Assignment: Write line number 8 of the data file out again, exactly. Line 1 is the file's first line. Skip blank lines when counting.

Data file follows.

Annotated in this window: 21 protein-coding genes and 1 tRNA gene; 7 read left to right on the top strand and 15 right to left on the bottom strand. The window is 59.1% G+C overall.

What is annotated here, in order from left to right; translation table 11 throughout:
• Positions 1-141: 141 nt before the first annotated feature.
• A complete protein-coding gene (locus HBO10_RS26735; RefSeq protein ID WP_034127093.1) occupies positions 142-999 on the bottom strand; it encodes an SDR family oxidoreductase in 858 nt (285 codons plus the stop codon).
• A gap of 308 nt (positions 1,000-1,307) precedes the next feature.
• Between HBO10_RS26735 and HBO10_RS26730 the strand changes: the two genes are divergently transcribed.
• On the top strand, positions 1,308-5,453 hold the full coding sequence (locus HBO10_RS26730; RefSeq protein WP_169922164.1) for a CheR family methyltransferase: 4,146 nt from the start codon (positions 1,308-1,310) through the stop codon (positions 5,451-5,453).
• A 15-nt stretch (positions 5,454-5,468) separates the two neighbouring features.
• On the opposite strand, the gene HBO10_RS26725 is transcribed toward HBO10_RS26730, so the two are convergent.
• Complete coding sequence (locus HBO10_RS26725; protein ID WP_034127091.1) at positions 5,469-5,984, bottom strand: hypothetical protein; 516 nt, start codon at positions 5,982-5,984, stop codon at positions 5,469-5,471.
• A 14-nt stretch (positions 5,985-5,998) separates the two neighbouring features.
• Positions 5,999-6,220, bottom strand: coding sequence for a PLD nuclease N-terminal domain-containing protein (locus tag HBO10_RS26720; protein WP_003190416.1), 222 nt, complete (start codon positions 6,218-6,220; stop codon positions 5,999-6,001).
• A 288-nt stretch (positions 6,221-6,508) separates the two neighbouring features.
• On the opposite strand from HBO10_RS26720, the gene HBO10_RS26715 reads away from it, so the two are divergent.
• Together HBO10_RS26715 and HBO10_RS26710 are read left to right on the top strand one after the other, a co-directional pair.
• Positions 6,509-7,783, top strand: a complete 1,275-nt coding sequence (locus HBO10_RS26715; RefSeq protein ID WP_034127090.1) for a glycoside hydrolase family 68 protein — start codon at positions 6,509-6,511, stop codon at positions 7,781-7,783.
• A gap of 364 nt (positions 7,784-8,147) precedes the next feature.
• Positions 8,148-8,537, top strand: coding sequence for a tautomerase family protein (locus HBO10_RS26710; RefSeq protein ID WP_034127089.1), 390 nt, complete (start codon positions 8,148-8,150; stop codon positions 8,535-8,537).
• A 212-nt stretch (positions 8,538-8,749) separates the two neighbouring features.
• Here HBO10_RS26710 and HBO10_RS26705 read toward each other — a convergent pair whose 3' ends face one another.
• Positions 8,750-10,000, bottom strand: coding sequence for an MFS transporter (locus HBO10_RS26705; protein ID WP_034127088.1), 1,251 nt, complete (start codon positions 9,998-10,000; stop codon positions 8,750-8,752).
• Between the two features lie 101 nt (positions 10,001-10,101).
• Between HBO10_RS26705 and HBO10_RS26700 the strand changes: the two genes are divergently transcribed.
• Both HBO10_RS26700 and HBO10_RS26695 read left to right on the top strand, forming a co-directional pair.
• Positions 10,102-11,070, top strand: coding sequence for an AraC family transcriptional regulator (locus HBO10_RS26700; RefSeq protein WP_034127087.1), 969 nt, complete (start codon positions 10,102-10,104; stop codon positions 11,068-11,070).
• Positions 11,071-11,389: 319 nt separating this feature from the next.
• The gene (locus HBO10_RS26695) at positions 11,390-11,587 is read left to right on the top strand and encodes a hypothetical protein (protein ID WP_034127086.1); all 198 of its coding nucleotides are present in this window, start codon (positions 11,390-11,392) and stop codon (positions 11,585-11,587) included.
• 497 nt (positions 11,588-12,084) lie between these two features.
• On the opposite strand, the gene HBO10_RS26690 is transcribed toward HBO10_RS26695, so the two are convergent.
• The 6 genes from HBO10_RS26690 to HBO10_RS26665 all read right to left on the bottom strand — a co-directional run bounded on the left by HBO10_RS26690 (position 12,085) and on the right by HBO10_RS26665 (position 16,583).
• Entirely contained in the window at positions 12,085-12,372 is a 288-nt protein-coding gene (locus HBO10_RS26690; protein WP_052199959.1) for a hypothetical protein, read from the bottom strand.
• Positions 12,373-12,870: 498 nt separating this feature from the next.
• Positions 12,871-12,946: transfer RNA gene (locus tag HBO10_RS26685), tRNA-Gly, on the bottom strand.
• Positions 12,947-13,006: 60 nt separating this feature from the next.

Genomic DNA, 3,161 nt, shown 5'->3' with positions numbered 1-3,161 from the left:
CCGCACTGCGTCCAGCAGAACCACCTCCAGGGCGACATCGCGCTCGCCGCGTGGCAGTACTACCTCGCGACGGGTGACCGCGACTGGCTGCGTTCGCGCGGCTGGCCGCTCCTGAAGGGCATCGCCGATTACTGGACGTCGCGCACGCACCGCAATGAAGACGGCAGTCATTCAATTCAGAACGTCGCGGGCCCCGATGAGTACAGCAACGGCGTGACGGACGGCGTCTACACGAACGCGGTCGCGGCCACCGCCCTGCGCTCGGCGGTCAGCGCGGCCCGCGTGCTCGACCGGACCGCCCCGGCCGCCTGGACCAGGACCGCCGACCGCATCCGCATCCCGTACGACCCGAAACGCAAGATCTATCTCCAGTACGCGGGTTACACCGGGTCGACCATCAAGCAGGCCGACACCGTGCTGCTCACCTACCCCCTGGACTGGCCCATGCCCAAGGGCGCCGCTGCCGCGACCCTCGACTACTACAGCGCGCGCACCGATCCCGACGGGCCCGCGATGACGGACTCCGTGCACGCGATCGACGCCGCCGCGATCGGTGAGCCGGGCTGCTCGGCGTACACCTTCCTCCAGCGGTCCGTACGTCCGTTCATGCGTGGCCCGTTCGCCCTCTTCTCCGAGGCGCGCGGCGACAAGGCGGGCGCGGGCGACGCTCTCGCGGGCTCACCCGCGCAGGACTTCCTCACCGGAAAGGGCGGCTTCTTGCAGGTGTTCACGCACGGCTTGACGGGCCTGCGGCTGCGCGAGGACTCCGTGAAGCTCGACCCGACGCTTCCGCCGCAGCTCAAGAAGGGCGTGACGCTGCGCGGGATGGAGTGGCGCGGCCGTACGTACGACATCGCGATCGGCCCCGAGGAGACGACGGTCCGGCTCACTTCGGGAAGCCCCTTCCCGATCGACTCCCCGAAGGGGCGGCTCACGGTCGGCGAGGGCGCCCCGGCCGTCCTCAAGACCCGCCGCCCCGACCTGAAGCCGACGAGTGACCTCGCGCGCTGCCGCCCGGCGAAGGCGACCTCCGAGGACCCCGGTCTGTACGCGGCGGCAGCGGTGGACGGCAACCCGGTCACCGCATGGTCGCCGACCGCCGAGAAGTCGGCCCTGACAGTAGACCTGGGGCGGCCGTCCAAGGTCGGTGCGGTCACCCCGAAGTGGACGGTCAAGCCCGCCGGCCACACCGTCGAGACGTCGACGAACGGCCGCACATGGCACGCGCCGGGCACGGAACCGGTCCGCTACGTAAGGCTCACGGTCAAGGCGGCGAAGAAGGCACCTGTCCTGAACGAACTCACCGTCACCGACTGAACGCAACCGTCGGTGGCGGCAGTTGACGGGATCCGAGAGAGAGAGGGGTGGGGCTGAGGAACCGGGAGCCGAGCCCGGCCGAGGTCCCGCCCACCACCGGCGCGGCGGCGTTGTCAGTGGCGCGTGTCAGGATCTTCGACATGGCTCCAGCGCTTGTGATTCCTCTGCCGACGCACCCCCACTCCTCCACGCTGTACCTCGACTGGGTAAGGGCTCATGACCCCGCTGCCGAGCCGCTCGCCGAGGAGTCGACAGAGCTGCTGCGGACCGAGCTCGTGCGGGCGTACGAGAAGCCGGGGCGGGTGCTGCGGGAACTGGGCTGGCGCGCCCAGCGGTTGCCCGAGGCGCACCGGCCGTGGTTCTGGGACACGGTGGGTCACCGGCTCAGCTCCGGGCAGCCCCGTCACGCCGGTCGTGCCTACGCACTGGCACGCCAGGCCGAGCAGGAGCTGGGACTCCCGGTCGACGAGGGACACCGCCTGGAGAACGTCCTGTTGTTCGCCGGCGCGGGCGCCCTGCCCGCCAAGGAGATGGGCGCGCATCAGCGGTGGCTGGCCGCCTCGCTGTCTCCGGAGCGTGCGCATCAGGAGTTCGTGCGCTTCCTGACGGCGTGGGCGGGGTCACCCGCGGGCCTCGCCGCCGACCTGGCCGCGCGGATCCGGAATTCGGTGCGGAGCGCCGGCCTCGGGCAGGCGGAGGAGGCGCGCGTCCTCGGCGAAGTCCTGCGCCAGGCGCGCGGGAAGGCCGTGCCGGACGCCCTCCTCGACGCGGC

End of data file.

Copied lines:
• A 15-nt stretch (positions 5,454-5,468) separates the two neighbouring features.